There are limitations in our review and meta-analysis that need to be reported. Firstly, since our study was dependent on the type and quality of the data in the individual studies, risks of bias that could lead to inflation of the effect size estimates should be acknowledged. Therefore, the results need to be interpreted with caution. There were some examples of risk of bias. In some subgroup analyses only one study was representative of a subgroup. Heterogeneities in the results of the individual studies included in the main analyses were large, as suggested by funnel plot asymmetry. Measurement of effect sizes of treatment was often based on a mixture of change scores and final scores. However, unpublished studies with negative findings may have been missed due to publication bias, may also have led to funnel plot asymmetry. The methodological quality of the studies was fair to excellent, but almost half of the studies were single-blind and did not conceal the treatment allocation or describe the allocation procedure. Nevertheless, our sensitivity analyses showed no significant changes in results when those studies were excluded. Also, we might have missed relevant studies published in non-English languages. Another potential source of bias in clinical research is the type of funding or sponsorship. Although none of the studies were funded by an industrial partner, bias can also result from non-commercial funding sources with specific interests. Secondly, because of the large variations in the study populations, we could not examine possibly confounding effects of differences in demographic and stroke-related characteristics between the studies. Age, gender, level of cognition, depression, severity of impairment and physical activity are examples of confounders that could influence motor performance. Thirdly, due to the limited data we could not adequately account for differences in rTMS protocols and frequencies/sites of stimulation, experimental designs, additional therapy, motor scores (e.g., FMA subscores, clinical vs. kinematic measures), and patient inclusion criteria. We focused on effects of rTMS applied at different times post-stroke, whereby investigating the role of (intensity of) additional therapy such as virtual reality therapy and functional task practice, and single rTMS sessions could not be performed.
rTMS treatment within the first month after stroke seems more beneficial in increasing upper limb function than after 1–3 months or in the chronic phase post-stroke (>6 months). Improvements after rTMS can most likely be detected with outcome measures assessing body functions, like the FMA score, than tests at the level of activity (e.g., JTT, ARAT). However, rTMS treatment studies in stroke patients are highly heterogeneous, with varying outcome measures and relatively small sample sizes. Another source of uncertainty is that we are unable to identify whether improved outcomes were primarily caused by rTMS per se or by rTMS in combination with an additional therapy (of a certain intensity). Further research and international cooperation should be undertaken to develop a standardized, core set of measurements for testing upper limb function. We recommend to conduct measurements at the different levels of function, activity (and participation). Future studies should incorporate these standardized tests, include a follow-up measurement at 3 months after stroke onset (if the trial starts within 1 month post-stroke), and report their findings in a uniform manner (e.g., using final scores or change scores, and subtest scores).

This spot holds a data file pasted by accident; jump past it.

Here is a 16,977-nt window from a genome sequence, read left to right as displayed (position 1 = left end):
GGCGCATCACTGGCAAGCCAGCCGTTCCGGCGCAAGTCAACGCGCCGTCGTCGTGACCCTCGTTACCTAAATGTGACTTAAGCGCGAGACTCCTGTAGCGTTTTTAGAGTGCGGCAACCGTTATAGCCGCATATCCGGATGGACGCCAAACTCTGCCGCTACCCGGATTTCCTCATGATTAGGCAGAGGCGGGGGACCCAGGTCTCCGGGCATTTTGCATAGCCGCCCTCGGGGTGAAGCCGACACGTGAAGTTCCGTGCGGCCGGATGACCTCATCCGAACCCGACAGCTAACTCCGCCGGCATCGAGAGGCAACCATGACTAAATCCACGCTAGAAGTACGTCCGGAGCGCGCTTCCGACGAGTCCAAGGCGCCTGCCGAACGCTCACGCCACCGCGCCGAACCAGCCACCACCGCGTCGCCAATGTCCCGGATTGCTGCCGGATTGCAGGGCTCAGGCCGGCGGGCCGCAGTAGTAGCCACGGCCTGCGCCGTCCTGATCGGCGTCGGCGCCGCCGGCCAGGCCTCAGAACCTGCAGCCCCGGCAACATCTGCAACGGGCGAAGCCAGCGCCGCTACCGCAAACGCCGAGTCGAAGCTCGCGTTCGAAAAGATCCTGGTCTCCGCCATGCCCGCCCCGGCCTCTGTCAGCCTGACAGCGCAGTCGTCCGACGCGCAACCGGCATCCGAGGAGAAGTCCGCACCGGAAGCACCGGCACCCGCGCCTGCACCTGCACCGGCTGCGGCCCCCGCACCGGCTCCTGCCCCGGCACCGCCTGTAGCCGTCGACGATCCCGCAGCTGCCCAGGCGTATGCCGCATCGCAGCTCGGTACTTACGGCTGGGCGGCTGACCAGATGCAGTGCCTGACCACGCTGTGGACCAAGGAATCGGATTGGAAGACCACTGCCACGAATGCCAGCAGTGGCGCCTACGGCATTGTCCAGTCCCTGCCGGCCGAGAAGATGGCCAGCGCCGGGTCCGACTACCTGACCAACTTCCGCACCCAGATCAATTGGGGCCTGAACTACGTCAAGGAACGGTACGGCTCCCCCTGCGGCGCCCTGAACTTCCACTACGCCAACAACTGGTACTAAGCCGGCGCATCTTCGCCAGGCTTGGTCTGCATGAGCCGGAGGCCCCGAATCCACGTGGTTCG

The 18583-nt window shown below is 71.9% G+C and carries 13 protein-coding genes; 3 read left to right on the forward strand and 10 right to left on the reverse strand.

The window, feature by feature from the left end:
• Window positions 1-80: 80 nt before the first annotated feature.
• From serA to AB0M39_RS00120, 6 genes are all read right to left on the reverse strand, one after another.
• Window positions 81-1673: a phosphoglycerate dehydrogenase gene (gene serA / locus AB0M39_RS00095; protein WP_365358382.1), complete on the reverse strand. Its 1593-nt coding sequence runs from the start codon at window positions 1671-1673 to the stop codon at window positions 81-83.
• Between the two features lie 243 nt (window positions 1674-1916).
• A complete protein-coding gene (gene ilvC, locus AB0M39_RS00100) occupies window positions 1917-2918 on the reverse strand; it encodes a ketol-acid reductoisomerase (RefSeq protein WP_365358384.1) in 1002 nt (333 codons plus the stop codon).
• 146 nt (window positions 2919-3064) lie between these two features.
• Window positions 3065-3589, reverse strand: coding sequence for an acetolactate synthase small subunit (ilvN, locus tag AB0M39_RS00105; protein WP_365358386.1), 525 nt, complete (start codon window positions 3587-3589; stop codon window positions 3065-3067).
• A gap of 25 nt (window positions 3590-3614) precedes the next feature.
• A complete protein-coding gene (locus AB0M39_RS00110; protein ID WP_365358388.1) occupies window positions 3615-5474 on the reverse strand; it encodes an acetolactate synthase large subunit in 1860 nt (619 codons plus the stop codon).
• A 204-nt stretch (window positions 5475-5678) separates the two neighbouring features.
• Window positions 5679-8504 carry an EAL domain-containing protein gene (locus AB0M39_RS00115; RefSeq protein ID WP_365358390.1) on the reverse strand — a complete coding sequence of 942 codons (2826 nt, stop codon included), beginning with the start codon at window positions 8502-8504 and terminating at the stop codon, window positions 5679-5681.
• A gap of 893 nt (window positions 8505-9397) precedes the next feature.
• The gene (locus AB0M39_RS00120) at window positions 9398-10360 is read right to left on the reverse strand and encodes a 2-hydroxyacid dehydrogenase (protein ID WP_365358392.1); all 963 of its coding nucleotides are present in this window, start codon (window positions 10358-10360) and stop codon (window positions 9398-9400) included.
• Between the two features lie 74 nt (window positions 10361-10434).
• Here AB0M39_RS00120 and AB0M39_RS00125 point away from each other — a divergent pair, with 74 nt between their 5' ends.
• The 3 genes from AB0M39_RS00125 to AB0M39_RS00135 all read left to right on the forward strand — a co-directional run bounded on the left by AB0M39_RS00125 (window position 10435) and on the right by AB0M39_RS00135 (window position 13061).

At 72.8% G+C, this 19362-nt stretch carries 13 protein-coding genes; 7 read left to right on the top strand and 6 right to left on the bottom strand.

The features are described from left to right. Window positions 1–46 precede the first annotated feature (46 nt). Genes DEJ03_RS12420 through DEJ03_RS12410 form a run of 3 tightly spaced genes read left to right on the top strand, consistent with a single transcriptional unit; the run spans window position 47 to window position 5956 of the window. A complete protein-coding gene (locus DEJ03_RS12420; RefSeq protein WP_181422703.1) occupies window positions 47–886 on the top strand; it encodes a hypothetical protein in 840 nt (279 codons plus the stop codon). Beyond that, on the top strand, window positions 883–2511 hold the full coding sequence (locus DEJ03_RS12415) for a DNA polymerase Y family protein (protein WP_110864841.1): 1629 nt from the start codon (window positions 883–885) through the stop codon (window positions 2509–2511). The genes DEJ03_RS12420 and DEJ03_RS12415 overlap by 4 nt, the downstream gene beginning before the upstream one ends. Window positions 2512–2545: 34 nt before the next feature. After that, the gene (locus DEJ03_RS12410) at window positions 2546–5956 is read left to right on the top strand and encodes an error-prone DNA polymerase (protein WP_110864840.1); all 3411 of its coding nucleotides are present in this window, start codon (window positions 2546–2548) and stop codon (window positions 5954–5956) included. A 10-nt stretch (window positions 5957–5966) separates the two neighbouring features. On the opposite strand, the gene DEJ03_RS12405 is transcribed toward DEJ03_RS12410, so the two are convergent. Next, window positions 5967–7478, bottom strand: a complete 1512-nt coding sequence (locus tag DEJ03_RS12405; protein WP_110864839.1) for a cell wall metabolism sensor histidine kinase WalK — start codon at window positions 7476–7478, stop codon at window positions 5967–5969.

Data Availability Statement
The datasets generated for this study are available on request to the corresponding author.
EL and RD designed this study. EL performed data extraction and statistical analysis. EL, HW, JV-M, and RD revised and approved the final manuscript.
This work was supported by the Netherlands Organization for Scientific Research (VICI 016.130.662).
Conflict of Interest
The authors declare that the research was conducted in the absence of any commercial or financial relationships that could be construed as a potential conflict of interest.
The authors thank Rosa Callenfels (RC) for her check on the search and assessing the methodological quality of the studies in this paper, and Wim Otte for his advice on the statistical analyses.
The Supplementary Material for this article can be found online at: https://www.frontiersin.org/articles/10.3389/fneur.2019.01269/full#supplementary-material
1. Kwakkel G, Kollen B, Wagenaar R. Long term effects of intensity of upper and lower limb training after stroke: a randomised trial. J Neurol Neurosurg Psychiatry. (2002) 72:473–479. doi: 10.1136/jnnp.72.4.473
3. Sunderland A, Fletcher D, Bradley L, Tinson D, Hewer RL, Wade DT. Enhanced physical therapy for arm function after stroke: a one year follow up study. J Neurol Neurosurg Psychiatry. (1994) 57:856–8. doi: 10.1136/jnnp.57.7.856
4. Kwakkel G, Kollen BJ, Van der Grond JV, Prevo AJH. Probability of regaining dexterity in the flaccid upper limb: impact of severity of paresis and time since onset in acute stroke. Stroke. (2003) 34:2181–6. doi: 10.1161/01.STR.0000087172.16305.CD
5. Bernhardt J, Borschmann K, Boyd L, Thomas Carmichael S, Corbett D, Cramer SC, et al. Moving rehabilitation research forward: Developing consensus statements for rehabilitation and recovery research. Int J Stroke. (2016) 11:454–8. doi: 10.1177/1747493016643851
6. Sebastianelli L, Versace V, Martignago S, Brigo F, Trinka E, Saltuari L, et al. Low-frequency rTMS of the unaffected hemisphere in stroke patients: a systematic review. Acta Neurol Scand. (2017) 136:585–605. doi: 10.1111/ane.12773